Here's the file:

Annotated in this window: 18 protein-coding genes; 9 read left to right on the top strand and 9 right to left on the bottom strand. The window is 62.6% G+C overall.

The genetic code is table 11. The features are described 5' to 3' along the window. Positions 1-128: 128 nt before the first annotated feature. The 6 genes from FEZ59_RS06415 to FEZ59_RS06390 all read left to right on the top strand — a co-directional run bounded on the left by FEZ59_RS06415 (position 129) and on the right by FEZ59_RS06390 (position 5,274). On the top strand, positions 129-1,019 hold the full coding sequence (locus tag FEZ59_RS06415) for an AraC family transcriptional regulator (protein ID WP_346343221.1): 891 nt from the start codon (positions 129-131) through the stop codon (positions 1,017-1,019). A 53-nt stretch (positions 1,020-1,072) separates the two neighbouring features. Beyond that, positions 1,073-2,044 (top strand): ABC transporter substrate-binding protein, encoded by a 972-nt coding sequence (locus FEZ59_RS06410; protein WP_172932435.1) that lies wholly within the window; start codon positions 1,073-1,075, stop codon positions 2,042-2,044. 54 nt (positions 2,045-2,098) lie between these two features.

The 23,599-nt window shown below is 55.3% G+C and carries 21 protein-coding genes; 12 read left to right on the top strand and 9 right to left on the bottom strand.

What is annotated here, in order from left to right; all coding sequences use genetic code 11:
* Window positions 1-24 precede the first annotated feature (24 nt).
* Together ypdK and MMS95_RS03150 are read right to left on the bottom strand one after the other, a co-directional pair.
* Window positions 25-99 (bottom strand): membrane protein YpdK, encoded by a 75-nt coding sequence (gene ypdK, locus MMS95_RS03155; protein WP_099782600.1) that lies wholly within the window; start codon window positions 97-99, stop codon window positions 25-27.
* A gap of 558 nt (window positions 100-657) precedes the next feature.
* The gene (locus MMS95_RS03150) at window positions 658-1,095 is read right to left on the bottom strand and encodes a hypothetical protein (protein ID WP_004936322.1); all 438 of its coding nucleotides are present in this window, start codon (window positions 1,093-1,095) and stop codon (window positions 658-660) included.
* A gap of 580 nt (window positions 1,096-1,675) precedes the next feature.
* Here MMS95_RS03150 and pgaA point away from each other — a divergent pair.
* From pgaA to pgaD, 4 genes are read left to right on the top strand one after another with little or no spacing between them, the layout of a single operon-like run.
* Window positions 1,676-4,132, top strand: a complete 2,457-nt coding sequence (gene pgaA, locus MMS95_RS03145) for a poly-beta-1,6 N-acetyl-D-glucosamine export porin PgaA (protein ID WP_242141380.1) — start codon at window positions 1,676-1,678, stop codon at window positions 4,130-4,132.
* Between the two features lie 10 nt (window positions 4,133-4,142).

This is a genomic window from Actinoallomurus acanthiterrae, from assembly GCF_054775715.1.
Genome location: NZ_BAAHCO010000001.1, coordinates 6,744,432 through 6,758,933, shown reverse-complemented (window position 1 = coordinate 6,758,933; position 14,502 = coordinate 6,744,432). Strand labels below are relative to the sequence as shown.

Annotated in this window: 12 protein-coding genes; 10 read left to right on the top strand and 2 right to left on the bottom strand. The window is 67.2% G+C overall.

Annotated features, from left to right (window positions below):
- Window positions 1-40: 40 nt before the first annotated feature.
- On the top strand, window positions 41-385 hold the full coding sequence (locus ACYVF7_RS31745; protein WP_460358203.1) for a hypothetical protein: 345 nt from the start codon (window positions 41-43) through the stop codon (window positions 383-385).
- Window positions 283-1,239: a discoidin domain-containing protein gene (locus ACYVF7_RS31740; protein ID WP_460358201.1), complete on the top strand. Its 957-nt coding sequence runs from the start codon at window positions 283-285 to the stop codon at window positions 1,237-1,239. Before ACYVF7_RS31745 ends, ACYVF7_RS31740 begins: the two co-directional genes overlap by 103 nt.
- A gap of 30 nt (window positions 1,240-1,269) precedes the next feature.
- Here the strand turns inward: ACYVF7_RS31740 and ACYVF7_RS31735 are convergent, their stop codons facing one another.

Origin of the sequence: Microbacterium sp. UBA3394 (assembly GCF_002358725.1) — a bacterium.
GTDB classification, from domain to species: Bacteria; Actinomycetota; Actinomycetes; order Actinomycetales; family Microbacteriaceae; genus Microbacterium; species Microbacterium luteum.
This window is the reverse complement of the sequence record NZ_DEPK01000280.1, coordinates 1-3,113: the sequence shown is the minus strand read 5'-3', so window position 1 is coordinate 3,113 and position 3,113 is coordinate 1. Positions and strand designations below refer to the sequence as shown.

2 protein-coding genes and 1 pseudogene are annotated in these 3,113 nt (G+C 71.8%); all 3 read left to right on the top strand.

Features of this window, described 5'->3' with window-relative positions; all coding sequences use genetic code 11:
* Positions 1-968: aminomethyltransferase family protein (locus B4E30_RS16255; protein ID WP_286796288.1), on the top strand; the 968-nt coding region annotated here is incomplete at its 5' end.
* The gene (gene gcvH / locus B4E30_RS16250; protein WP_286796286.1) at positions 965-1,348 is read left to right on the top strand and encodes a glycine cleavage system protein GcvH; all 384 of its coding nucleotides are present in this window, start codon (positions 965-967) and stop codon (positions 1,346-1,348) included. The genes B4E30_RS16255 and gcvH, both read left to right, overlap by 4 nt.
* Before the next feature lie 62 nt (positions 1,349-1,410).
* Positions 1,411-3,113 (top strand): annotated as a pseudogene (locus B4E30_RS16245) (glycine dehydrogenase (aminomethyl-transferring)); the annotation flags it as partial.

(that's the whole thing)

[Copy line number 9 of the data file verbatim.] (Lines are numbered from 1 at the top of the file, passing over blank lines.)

* The gene (locus MMS95_RS03150) at window positions 658-1,095 is read right to left on the bottom strand and encodes a hypothetical protein (protein ID WP_004936322.1); all 438 of its coding nucleotides are present in this window, start codon (window positions 1,093-1,095) and stop codon (window positions 658-660) included.